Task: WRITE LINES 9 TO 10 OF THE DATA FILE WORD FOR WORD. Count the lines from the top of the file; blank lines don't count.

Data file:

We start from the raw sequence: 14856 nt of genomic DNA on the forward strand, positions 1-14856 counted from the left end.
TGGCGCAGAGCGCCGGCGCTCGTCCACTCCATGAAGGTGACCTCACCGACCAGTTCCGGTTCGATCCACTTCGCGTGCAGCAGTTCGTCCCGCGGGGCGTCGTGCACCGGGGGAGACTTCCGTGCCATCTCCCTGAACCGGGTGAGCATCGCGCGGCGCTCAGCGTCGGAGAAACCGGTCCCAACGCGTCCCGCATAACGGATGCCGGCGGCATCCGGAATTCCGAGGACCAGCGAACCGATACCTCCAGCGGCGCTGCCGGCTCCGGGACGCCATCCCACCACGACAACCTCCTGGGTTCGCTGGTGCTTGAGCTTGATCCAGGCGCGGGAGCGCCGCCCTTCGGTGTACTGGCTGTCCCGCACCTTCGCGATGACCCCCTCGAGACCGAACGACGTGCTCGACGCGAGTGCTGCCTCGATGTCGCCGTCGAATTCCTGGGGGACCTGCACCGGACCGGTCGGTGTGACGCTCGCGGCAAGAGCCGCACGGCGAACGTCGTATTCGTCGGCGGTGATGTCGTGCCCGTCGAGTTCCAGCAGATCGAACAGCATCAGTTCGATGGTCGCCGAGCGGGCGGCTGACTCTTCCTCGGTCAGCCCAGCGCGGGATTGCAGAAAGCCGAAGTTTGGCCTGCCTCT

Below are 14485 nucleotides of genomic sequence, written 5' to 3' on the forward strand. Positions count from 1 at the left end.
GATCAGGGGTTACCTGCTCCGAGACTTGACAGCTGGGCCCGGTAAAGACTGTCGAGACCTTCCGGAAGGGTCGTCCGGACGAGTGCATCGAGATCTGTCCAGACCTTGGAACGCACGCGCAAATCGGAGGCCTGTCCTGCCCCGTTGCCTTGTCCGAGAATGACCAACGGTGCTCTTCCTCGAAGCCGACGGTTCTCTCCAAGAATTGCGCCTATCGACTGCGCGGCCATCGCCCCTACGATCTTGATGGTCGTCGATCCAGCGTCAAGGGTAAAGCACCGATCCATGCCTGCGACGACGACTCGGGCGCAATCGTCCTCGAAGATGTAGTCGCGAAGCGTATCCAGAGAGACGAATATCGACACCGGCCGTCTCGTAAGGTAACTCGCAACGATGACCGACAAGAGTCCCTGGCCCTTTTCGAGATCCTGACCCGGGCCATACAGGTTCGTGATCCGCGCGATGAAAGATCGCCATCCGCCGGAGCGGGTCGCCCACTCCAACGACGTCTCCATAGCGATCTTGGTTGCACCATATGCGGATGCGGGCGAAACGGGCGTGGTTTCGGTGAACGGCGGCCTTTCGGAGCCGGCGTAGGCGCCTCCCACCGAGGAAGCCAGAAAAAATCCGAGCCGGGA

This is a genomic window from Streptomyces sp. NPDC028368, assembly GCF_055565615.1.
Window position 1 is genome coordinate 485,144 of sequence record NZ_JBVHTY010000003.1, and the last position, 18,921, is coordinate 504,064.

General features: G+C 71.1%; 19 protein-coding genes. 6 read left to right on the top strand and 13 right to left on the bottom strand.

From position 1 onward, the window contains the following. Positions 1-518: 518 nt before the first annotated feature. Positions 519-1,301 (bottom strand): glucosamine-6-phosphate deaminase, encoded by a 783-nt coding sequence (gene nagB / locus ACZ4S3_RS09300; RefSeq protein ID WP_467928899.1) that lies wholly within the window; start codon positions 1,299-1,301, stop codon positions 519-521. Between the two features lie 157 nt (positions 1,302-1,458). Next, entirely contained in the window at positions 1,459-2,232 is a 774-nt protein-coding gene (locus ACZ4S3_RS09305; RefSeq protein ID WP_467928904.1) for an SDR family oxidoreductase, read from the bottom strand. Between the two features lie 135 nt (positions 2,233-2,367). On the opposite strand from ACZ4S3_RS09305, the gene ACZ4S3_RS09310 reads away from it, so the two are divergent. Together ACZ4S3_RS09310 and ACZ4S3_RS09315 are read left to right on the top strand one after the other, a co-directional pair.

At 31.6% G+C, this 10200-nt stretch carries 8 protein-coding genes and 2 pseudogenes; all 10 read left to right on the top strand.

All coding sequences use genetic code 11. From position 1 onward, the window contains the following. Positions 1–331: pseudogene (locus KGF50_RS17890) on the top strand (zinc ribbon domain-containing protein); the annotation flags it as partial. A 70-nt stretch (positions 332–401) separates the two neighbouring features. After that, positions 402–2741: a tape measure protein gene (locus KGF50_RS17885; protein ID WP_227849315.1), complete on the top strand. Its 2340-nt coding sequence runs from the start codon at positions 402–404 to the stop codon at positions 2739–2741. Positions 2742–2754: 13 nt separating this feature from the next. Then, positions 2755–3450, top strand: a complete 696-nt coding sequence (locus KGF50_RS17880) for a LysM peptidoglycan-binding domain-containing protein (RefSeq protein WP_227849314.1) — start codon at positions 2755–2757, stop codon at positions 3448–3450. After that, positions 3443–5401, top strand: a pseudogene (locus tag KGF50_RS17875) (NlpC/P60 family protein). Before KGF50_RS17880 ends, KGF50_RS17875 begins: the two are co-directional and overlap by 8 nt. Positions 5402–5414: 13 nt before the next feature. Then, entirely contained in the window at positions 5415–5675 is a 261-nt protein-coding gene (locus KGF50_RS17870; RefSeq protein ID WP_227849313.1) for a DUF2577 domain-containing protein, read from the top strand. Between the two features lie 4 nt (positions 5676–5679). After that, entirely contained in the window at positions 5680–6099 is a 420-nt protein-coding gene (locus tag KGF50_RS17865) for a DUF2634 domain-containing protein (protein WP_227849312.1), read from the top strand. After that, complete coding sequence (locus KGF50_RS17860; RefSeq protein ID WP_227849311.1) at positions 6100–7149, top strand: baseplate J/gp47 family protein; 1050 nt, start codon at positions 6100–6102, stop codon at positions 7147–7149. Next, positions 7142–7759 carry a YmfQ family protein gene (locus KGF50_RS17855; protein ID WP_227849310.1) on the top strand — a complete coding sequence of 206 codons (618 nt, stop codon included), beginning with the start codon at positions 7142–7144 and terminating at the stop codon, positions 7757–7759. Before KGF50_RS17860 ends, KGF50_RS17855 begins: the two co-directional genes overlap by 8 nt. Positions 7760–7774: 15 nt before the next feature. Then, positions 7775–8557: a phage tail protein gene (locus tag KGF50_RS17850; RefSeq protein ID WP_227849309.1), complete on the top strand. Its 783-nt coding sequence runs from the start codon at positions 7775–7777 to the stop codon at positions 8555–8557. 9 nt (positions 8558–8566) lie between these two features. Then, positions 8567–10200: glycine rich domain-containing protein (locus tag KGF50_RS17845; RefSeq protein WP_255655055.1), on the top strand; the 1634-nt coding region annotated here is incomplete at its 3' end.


At 31.6% G+C, this 10200-nt stretch carries 8 protein-coding genes and 2 pseudogenes; all 10 read left to right on the top strand.

All coding sequences use genetic code 11. From position 1 onward, the window contains the following. Positions 1–331: pseudogene (locus KGF50_RS17890) on the top strand (zinc ribbon domain-containing protein); the annotation flags it as partial. A 70-nt stretch (positions 332–401) separates the two neighbouring features. After that, positions 402–2741: a tape measure protein gene (locus KGF50_RS17885; protein ID WP_227849315.1), complete on the top strand. Its 2340-nt coding sequence runs from the start codon at positions 402–404 to the stop codon at positions 2739–2741. Positions 2742–2754: 13 nt separating this feature from the next. Then, positions 2755–3450, top strand: a complete 696-nt coding sequence (locus KGF50_RS17880) for a LysM peptidoglycan-binding domain-containing protein (RefSeq protein WP_227849314.1) — start codon at positions 2755–2757, stop codon at positions 3448–3450. After that, positions 3443–5401, top strand: a pseudogene (locus tag KGF50_RS17875) (NlpC/P60 family protein). Before KGF50_RS17880 ends, KGF50_RS17875 begins: the two are co-directional and overlap by 8 nt. Positions 5402–5414: 13 nt before the next feature. Then, entirely contained in the window at positions 5415–5675 is a 261-nt protein-coding gene (locus KGF50_RS17870; RefSeq protein ID WP_227849313.1) for a DUF2577 domain-containing protein, read from the top strand. Between the two features lie 4 nt (positions 5676–5679). After that, entirely contained in the window at positions 5680–6099 is a 420-nt protein-coding gene (locus tag KGF50_RS17865) for a DUF2634 domain-containing protein (protein WP_227849312.1), read from the top strand. After that, complete coding sequence (locus KGF50_RS17860; RefSeq protein ID WP_227849311.1) at positions 6100–7149, top strand: baseplate J/gp47 family protein; 1050 nt, start codon at positions 6100–6102, stop codon at positions 7147–7149. Next, positions 7142–7759 carry a YmfQ family protein gene (locus KGF50_RS17855; protein ID WP_227849310.1) on the top strand — a complete coding sequence of 206 codons (618 nt, stop codon included), beginning with the start codon at positions 7142–7144 and terminating at the stop codon, positions 7757–7759. Before KGF50_RS17860 ends, KGF50_RS17855 begins: the two co-directional genes overlap by 8 nt. Positions 7760–7774: 15 nt before the next feature. Then, positions 7775–8557: a phage tail protein gene (locus tag KGF50_RS17850; RefSeq protein ID WP_227849309.1), complete on the top strand. Its 783-nt coding sequence runs from the start codon at positions 7775–7777 to the stop codon at positions 8555–8557. 9 nt (positions 8558–8566) lie between these two features. Then, positions 8567–10200: glycine rich domain-containing protein (locus tag KGF50_RS17845; RefSeq protein WP_255655055.1), on the top strand; the 1634-nt coding region annotated here is incomplete at its 3' end.